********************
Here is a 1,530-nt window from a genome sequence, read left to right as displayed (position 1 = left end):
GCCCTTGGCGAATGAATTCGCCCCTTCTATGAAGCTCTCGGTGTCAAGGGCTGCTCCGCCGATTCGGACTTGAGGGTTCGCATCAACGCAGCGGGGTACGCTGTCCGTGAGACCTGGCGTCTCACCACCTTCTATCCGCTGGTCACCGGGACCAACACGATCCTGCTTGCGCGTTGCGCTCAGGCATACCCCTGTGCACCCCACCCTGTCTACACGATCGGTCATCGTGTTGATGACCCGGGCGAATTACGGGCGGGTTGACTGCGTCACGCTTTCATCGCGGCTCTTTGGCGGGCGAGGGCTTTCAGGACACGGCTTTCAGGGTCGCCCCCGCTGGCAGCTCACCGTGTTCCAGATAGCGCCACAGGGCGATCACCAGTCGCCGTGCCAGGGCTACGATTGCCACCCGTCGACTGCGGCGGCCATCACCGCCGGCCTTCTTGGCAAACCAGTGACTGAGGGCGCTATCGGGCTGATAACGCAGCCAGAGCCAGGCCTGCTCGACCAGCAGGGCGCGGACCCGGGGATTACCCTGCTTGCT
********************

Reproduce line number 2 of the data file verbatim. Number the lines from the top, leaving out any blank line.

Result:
GCCCTTGGCGAATGAATTCGCCCCTTCTATGAAGCTCTCGGTGTCAAGGGCTGCTCCGCCGATTCGGACTTGAGGGTTCGCATCAACGCAGCGGGGTACGCTGTCCGTGAGACCTGGCGTCTCACCACCTTCTATCCGCTGGTCACCGGGACCAACACGATCCTGCTTGCGCGTTGCGCTCAGGCATACCCCTGTGCACCCCACCCTGTCTACACGATCGGTCATCGTGTTGATGACCCGGGCGAATTACGGGCGGGTTGACTGCGTCACGCTTTCATCGCGGCTCTTTGGCGGGCGAGGGCTTTCAGGACACGGCTTTCAGGGTCGCCCCCGCTGGCAGCTCACCGTGTTCCAGATAGCGCCACAGGGCGATCACCAGTCGCCGTGCCAGGGCTACGATTGCCACCCGTCGACTGCGGCGGCCATCACCGCCGGCCTTCTTGGCAAACCAGTGACTGAGGGCGCTATCGGGCTGATAACGCAGCCAGAGCCAGGCCTGCTCGACCAGCAGGGCGCGGACCCGGGGATTACCCTGCTTGCT